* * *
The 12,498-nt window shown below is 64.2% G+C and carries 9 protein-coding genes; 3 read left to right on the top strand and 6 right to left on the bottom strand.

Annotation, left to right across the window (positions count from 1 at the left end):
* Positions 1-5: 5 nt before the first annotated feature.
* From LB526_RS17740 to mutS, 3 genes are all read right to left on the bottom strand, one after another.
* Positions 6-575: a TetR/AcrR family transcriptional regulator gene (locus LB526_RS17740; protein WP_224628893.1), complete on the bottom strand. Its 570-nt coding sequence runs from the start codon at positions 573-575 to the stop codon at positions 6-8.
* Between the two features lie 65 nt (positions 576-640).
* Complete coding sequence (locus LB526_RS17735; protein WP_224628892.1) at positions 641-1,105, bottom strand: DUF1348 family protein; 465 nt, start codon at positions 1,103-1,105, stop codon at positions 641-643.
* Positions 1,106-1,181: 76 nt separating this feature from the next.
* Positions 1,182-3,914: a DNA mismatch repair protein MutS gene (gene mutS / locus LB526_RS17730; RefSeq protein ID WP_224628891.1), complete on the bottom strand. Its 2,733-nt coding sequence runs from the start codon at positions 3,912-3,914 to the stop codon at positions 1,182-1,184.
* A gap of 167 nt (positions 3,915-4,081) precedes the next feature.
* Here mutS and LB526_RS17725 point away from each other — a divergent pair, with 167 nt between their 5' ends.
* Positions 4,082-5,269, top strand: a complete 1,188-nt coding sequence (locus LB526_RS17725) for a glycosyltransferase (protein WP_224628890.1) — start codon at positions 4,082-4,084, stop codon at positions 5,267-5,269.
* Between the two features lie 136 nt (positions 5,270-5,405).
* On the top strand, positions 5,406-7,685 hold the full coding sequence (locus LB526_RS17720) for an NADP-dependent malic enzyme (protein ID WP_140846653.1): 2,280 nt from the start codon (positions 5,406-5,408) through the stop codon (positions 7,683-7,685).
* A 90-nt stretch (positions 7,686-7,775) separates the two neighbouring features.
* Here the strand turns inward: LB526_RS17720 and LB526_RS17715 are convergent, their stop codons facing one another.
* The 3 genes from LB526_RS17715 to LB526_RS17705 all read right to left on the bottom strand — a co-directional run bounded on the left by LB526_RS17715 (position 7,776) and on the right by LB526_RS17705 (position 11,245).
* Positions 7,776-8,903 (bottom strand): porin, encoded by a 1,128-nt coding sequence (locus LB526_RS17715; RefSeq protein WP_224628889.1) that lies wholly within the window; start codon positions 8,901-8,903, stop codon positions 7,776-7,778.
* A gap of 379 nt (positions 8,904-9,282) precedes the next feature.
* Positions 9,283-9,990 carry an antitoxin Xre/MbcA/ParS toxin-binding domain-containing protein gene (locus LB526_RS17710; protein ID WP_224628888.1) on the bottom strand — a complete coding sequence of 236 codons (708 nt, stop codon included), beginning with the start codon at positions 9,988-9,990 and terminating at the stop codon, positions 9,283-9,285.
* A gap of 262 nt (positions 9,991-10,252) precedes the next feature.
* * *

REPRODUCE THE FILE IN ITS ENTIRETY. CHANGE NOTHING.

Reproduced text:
The 12,498-nt window shown below is 64.2% G+C and carries 9 protein-coding genes; 3 read left to right on the top strand and 6 right to left on the bottom strand.

Annotation, left to right across the window (positions count from 1 at the left end):
* Positions 1-5: 5 nt before the first annotated feature.
* From LB526_RS17740 to mutS, 3 genes are all read right to left on the bottom strand, one after another.
* Positions 6-575: a TetR/AcrR family transcriptional regulator gene (locus LB526_RS17740; protein WP_224628893.1), complete on the bottom strand. Its 570-nt coding sequence runs from the start codon at positions 573-575 to the stop codon at positions 6-8.
* Between the two features lie 65 nt (positions 576-640).
* Complete coding sequence (locus LB526_RS17735; protein WP_224628892.1) at positions 641-1,105, bottom strand: DUF1348 family protein; 465 nt, start codon at positions 1,103-1,105, stop codon at positions 641-643.
* Positions 1,106-1,181: 76 nt separating this feature from the next.
* Positions 1,182-3,914: a DNA mismatch repair protein MutS gene (gene mutS / locus LB526_RS17730; RefSeq protein ID WP_224628891.1), complete on the bottom strand. Its 2,733-nt coding sequence runs from the start codon at positions 3,912-3,914 to the stop codon at positions 1,182-1,184.
* A gap of 167 nt (positions 3,915-4,081) precedes the next feature.
* Here mutS and LB526_RS17725 point away from each other — a divergent pair, with 167 nt between their 5' ends.
* Positions 4,082-5,269, top strand: a complete 1,188-nt coding sequence (locus LB526_RS17725) for a glycosyltransferase (protein WP_224628890.1) — start codon at positions 4,082-4,084, stop codon at positions 5,267-5,269.
* Between the two features lie 136 nt (positions 5,270-5,405).
* On the top strand, positions 5,406-7,685 hold the full coding sequence (locus LB526_RS17720) for an NADP-dependent malic enzyme (protein ID WP_140846653.1): 2,280 nt from the start codon (positions 5,406-5,408) through the stop codon (positions 7,683-7,685).
* A 90-nt stretch (positions 7,686-7,775) separates the two neighbouring features.
* Here the strand turns inward: LB526_RS17720 and LB526_RS17715 are convergent, their stop codons facing one another.
* The 3 genes from LB526_RS17715 to LB526_RS17705 all read right to left on the bottom strand — a co-directional run bounded on the left by LB526_RS17715 (position 7,776) and on the right by LB526_RS17705 (position 11,245).
* Positions 7,776-8,903 (bottom strand): porin, encoded by a 1,128-nt coding sequence (locus LB526_RS17715; RefSeq protein WP_224628889.1) that lies wholly within the window; start codon positions 8,901-8,903, stop codon positions 7,776-7,778.
* A gap of 379 nt (positions 8,904-9,282) precedes the next feature.
* Positions 9,283-9,990 carry an antitoxin Xre/MbcA/ParS toxin-binding domain-containing protein gene (locus LB526_RS17710; protein ID WP_224628888.1) on the bottom strand — a complete coding sequence of 236 codons (708 nt, stop codon included), beginning with the start codon at positions 9,988-9,990 and terminating at the stop codon, positions 9,283-9,285.
* A gap of 262 nt (positions 9,991-10,252) precedes the next feature.